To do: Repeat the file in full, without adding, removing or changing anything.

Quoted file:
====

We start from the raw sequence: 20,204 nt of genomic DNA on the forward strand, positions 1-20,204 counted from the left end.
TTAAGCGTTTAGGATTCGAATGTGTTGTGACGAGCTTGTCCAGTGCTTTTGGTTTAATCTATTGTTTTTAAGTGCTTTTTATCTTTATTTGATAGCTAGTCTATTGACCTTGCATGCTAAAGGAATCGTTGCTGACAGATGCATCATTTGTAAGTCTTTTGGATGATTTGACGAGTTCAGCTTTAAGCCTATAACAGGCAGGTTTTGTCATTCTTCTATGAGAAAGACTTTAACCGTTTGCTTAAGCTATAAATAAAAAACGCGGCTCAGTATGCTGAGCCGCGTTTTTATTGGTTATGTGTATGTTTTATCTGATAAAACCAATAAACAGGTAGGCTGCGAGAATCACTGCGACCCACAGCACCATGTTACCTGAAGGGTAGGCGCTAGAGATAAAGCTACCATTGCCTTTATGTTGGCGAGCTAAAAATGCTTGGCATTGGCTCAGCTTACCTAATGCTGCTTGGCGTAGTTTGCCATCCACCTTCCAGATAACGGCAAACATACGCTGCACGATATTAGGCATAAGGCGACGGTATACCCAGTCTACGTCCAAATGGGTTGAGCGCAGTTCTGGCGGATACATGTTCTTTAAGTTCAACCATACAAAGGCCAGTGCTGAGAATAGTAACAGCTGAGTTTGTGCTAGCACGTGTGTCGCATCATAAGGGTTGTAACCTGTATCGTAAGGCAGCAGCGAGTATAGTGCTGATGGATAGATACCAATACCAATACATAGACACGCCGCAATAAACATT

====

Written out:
We start from the raw sequence: 20,204 nt of genomic DNA on the forward strand, positions 1-20,204 counted from the left end.
TTAAGCGTTTAGGATTCGAATGTGTTGTGACGAGCTTGTCCAGTGCTTTTGGTTTAATCTATTGTTTTTAAGTGCTTTTTATCTTTATTTGATAGCTAGTCTATTGACCTTGCATGCTAAAGGAATCGTTGCTGACAGATGCATCATTTGTAAGTCTTTTGGATGATTTGACGAGTTCAGCTTTAAGCCTATAACAGGCAGGTTTTGTCATTCTTCTATGAGAAAGACTTTAACCGTTTGCTTAAGCTATAAATAAAAAACGCGGCTCAGTATGCTGAGCCGCGTTTTTATTGGTTATGTGTATGTTTTATCTGATAAAACCAATAAACAGGTAGGCTGCGAGAATCACTGCGACCCACAGCACCATGTTACCTGAAGGGTAGGCGCTAGAGATAAAGCTACCATTGCCTTTATGTTGGCGAGCTAAAAATGCTTGGCATTGGCTCAGCTTACCTAATGCTGCTTGGCGTAGTTTGCCATCCACCTTCCAGATAACGGCAAACATACGCTGCACGATATTAGGCATAAGGCGACGGTATACCCAGTCTACGTCCAAATGGGTTGAGCGCAGTTCTGGCGGATACATGTTCTTTAAGTTCAACCATACAAAGGCCAGTGCTGAGAATAGTAACAGCTGAGTTTGTGCTAGCACGTGTGTCGCATCATAAGGGTTGTAACCTGTATCGTAAGGCAGCAGCGAGTATAGTGCTGATGGATAGATACCAATACCAATACATAGACACGCCGCAATAAACATT